Cases of extrajudicial killings taken on by CJL

The Corporation for Judicial Freedom (CJL) represents the relatives of the victims of approximately 60 cases of extrajudicial executions involving members of the Security Forces, most of which took place in Eastern Antioquia.[1] According to CJL, “in Antioquia during the period 2002 – 2010 there were 1050 recorded cases of extrajudicial executions. Most of them remain in impunity”.[2]

Through its tireless work, CJL has succeeded in demonstrating the existence of “a directive emitted by commanders and followed by all echelons of this Battalion (Engineers’ Battalion No.5 ‘General Pedro Nel Ospina’ of the 4thBrigade)”[3] to present murdered civilians as guerrillas killed in combat.

The National Human Rights and International Humanitarian Law Unit of the Public Prosecutor’s Office has accused those responsible of murder of a protected person, enforced disappearance, aggravated kidnapping, carrying illegal weapons and conspiracy to commit crime.[4]


Stories from the field: Where dreams lie


CJL has also presented some extrajudicial execution cases to the Inter-American Human Rights System.[5]

According to Human Rights Watch, in 2015, hundreds of cases of extrajudicial executions remained in the military justice system. This is an impediment to justice and conducive to impunity in these cases.[6] In 2011, the United Nations High Commissioner for Human Rights in its annual report reiterated that military justice must “abstain from investigating or claiming jurisdiction over cases that may involve human rights or international humanitarian law violations”.[7][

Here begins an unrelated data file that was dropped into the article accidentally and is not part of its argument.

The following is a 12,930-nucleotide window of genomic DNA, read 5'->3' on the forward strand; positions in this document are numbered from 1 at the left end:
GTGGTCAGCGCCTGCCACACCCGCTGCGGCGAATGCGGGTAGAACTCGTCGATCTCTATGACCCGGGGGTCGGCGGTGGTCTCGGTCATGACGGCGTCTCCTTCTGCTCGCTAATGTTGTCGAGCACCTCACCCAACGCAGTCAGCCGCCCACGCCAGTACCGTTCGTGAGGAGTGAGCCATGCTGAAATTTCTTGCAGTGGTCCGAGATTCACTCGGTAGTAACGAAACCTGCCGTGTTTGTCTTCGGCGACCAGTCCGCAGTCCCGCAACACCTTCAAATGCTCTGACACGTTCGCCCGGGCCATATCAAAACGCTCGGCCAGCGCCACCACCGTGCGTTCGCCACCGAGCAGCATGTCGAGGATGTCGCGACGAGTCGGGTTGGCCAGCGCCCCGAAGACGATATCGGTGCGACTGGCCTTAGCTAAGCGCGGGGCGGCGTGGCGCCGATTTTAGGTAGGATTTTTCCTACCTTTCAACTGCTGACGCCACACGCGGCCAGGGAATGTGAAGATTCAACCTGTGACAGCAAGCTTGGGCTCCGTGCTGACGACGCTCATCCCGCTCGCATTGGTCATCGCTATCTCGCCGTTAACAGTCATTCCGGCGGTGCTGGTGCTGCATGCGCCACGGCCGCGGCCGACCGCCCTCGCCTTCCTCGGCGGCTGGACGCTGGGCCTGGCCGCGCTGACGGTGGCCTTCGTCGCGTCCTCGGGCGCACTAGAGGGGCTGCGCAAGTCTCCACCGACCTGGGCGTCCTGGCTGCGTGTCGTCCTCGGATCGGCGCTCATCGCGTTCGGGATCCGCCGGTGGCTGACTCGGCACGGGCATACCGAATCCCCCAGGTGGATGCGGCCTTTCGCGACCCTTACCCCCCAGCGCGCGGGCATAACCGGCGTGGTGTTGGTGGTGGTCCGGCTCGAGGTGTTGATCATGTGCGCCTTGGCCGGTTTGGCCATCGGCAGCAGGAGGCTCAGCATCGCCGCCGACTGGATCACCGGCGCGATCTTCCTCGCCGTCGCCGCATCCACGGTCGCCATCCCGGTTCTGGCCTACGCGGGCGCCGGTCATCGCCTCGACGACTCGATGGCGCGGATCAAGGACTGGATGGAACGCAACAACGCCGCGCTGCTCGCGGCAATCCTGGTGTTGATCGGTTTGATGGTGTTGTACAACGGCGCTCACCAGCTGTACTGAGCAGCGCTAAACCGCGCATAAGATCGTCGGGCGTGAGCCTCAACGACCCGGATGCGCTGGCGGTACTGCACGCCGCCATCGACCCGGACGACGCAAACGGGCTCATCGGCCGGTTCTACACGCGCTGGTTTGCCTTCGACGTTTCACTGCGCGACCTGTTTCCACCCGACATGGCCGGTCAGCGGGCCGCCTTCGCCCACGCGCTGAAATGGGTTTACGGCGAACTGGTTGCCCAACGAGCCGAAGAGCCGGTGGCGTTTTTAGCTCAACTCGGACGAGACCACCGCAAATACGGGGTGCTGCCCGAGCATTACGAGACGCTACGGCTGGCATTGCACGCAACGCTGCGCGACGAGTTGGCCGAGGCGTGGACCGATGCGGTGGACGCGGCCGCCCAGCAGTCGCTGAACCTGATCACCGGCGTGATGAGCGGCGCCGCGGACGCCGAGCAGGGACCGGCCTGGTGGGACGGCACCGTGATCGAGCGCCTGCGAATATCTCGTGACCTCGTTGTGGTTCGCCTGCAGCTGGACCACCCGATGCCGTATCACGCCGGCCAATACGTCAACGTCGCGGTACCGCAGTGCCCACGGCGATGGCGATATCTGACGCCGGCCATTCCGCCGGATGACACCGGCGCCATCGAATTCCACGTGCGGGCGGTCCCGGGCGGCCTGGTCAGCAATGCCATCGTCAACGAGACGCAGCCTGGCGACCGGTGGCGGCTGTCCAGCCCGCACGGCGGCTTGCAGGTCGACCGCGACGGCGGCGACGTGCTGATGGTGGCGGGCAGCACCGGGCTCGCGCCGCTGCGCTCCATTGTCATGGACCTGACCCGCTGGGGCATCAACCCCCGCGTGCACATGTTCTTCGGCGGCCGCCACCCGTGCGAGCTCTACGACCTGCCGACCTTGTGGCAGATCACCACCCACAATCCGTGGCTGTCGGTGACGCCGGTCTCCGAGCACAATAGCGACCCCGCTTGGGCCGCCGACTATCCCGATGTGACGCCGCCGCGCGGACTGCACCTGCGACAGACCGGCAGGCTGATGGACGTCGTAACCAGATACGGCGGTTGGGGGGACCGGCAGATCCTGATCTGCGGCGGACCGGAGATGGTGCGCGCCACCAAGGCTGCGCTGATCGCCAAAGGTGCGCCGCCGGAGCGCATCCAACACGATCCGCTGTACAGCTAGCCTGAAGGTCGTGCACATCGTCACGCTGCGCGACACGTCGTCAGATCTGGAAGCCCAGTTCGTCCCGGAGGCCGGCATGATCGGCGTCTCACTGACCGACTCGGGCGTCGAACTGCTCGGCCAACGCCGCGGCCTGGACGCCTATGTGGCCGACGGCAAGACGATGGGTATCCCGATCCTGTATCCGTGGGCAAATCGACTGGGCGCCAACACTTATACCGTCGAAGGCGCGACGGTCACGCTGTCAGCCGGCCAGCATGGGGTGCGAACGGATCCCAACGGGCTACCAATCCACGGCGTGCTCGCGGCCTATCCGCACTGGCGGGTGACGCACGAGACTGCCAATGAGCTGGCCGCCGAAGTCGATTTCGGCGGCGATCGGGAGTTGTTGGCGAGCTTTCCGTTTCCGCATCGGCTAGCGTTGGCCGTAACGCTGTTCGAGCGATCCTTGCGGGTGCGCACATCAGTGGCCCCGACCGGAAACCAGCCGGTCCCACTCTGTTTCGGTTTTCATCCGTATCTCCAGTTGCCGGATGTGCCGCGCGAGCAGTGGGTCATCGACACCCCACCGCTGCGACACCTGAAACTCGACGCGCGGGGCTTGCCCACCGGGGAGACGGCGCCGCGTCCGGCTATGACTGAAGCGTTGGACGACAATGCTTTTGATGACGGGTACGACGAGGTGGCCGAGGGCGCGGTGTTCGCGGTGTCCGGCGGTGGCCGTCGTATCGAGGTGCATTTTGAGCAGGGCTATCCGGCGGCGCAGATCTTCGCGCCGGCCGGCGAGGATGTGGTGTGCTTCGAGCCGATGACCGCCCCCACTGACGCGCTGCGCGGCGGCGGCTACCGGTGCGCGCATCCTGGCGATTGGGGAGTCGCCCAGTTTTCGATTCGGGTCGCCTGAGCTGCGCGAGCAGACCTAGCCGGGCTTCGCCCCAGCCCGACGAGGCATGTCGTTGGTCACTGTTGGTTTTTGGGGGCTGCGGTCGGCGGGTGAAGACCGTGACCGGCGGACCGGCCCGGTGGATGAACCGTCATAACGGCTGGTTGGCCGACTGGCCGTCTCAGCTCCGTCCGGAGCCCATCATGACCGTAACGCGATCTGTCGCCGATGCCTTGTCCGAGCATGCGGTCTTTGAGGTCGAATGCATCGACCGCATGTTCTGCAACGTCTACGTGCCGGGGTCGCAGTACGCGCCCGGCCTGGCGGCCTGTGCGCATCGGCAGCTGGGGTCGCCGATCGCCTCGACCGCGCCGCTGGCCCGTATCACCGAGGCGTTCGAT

“Throughout the last decade we have been fighting for it to be the ordinary civilian justice system that takes on criminal investigations and not the military justice system. This struggle has taken up a lot of time. Whilst we have succeeded in getting many cases that we represent, which are between seventy and eighty extrajudicial execution cases, moved from the military justice system, many of them remain in the military justice system and some have even been transferred from ordinary justice to the military justice system. The lack of guarantees for the representation of victims in criminal prosecutions, and also for relatives, and for the full exercise of their rights in the Justice and Peace system is another of the serious problems we face in terms of the exercise of legal representation” – Elkin Ramirez, lawyer with CJL.


Footnotes:

Stories from the field: Donde yacen los sueños

[1] PBI Colombia: Interview with Oscar Correa, 9th October 2015
[2] CJL: Falsos Positivos: Historias de Ejecuciones Extrajudiciales, el caso de Amparo Bermúdez, 23rd November 2015; In 2015, according to Human Rights Watch, the Public Prosecutor’s Human Right Unit was investigating more than 3,700 cases of alleged extrajudicial executions committed by State agents between 2002 and 2008. That same year, the United Nations High Commissioner for Human Rights reports that the number of victims could reach 5,000. Op. cit. HRW 2015, UNHCHR: Report of the United Nations High Commissioner for Human Rights on the situation of human rights in Colombia, 23rd January 2015
[3] CJL: Imputan cargos al Batallón Pedro Nel Ospina por ejecuciones extrajudiciales, desaparición forzada y secuestro, 15th May 2015
[4] CJL: Imputan cargos al Batallón Pedro Nel Ospina por ejecuciones extrajudiciales, desaparición forzada y secuestro, 15th May 2015
[5] PBI Colombia: Interview with Elkin Ramírez, June 2012
[6] Human Rights Watch: Evidence of Senior Army Officers’ Responsibility for False Positive Killings, 2015
[7] United Nations: Annual Report of the United Nations High Commissioner for Human Rights, 31st January 2012

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